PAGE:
The depiction of sexuality can have a pronounced effect on character development, shaping the direction of a film’s central themes. Sigmund Freud believed that “the behaviour of a human being in sexual matters is often a prototype for the whole of their other modes of reaction in life.” We respond to provocative content that ‘turns us on’; risqué scenes make the heart beat faster and ignite the imagination. Psychoanalysts regard sexuality as the key to understanding how the mind works; “no one who disdains the key will ever be able to unlock the door,” Freud warned.
Eros, the Ancient Greek word for romantic love, is tantamount to the life instinct in psychoanalysis, constituting the pleasures of the flesh, procreation, survival, productivity and the desire to unite with others. Early on, Freud defined erotic impulses as being opposed by the Ego. But later, in Beyond The Pleasure Principle (1920), he placed Eros in contrast to the so-called ‘death wish’: repetition, aggression, a masochistic need to sabotage what we love, and the compulsion to return to an inorganic state (i.e., Thanatos).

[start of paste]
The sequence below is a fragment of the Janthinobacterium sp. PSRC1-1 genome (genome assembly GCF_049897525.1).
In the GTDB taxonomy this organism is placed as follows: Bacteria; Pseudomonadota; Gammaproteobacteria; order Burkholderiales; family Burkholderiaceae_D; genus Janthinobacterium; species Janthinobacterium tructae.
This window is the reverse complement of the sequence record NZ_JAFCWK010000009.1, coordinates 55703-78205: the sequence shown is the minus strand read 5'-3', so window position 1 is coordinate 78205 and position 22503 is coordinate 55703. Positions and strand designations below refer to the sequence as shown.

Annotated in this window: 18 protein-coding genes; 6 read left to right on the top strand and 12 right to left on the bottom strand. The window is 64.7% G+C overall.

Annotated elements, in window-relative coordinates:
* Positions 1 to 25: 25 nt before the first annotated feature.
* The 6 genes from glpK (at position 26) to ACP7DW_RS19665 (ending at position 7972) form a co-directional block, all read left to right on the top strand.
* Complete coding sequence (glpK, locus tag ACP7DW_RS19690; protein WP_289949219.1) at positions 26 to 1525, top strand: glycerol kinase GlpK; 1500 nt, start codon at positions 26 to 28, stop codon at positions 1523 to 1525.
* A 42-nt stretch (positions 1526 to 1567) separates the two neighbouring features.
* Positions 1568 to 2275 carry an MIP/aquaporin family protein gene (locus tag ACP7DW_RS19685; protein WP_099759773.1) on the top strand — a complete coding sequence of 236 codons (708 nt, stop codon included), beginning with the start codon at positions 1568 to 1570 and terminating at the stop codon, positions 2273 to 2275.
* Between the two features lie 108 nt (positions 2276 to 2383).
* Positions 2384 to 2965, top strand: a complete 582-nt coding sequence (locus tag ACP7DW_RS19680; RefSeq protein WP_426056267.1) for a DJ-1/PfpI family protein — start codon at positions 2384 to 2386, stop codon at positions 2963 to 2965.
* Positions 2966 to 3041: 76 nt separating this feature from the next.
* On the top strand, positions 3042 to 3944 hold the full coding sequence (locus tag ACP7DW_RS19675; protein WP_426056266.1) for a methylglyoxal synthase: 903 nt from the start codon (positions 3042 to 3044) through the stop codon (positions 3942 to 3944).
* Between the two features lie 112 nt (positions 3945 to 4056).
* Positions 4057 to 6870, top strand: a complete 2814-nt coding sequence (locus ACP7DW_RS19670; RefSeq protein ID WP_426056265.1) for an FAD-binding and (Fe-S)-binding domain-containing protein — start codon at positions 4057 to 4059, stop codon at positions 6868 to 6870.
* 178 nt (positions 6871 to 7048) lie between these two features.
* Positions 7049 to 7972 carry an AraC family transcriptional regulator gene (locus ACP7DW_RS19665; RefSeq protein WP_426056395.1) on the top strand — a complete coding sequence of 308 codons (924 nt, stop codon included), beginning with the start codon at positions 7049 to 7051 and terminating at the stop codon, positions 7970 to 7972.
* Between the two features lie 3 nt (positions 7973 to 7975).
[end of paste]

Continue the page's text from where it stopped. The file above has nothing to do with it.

The simultaneously binding and clashing forces of sex and death together form an entwined dual system that is the source of all creation. PROJECTIONS: Erotic Cinema is a 6-week course exploring this paradoxical tension in eroticism, tracing its manifestation in moving image, from unbridled passions to destructive urges, via deviant practices, to a more diverse and inclusive representation of romance, culminating in a study of modern technology’s impact on the realm of the senses.
£75 - £100
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